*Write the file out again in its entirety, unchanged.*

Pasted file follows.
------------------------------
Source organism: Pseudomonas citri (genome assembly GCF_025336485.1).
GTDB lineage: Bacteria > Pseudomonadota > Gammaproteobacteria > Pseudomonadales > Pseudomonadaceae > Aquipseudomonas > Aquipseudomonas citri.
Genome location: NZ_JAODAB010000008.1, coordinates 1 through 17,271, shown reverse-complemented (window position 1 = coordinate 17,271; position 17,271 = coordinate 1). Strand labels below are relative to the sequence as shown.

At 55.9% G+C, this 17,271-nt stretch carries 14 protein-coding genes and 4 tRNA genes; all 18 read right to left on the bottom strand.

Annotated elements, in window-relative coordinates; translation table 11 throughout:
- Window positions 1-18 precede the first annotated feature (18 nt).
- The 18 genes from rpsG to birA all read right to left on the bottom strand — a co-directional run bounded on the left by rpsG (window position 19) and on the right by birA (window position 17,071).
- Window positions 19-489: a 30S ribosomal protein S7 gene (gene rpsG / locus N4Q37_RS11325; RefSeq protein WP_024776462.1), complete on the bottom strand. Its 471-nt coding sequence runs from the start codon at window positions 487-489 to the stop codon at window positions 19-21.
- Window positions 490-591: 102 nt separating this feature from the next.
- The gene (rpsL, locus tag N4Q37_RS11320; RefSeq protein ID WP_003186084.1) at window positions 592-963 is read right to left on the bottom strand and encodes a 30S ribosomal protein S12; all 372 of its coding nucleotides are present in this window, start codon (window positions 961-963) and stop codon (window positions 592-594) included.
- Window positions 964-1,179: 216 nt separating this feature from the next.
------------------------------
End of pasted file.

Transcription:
Source organism: Pseudomonas citri (genome assembly GCF_025336485.1).
GTDB lineage: Bacteria > Pseudomonadota > Gammaproteobacteria > Pseudomonadales > Pseudomonadaceae > Aquipseudomonas > Aquipseudomonas citri.
Genome location: NZ_JAODAB010000008.1, coordinates 1 through 17,271, shown reverse-complemented (window position 1 = coordinate 17,271; position 17,271 = coordinate 1). Strand labels below are relative to the sequence as shown.

At 55.9% G+C, this 17,271-nt stretch carries 14 protein-coding genes and 4 tRNA genes; all 18 read right to left on the bottom strand.

Annotated elements, in window-relative coordinates; translation table 11 throughout:
- Window positions 1-18 precede the first annotated feature (18 nt).
- The 18 genes from rpsG to birA all read right to left on the bottom strand — a co-directional run bounded on the left by rpsG (window position 19) and on the right by birA (window position 17,071).
- Window positions 19-489: a 30S ribosomal protein S7 gene (gene rpsG / locus N4Q37_RS11325; RefSeq protein WP_024776462.1), complete on the bottom strand. Its 471-nt coding sequence runs from the start codon at window positions 487-489 to the stop codon at window positions 19-21.
- Window positions 490-591: 102 nt separating this feature from the next.
- The gene (rpsL, locus tag N4Q37_RS11320; RefSeq protein ID WP_003186084.1) at window positions 592-963 is read right to left on the bottom strand and encodes a 30S ribosomal protein S12; all 372 of its coding nucleotides are present in this window, start codon (window positions 961-963) and stop codon (window positions 592-594) included.
- Window positions 964-1,179: 216 nt separating this feature from the next.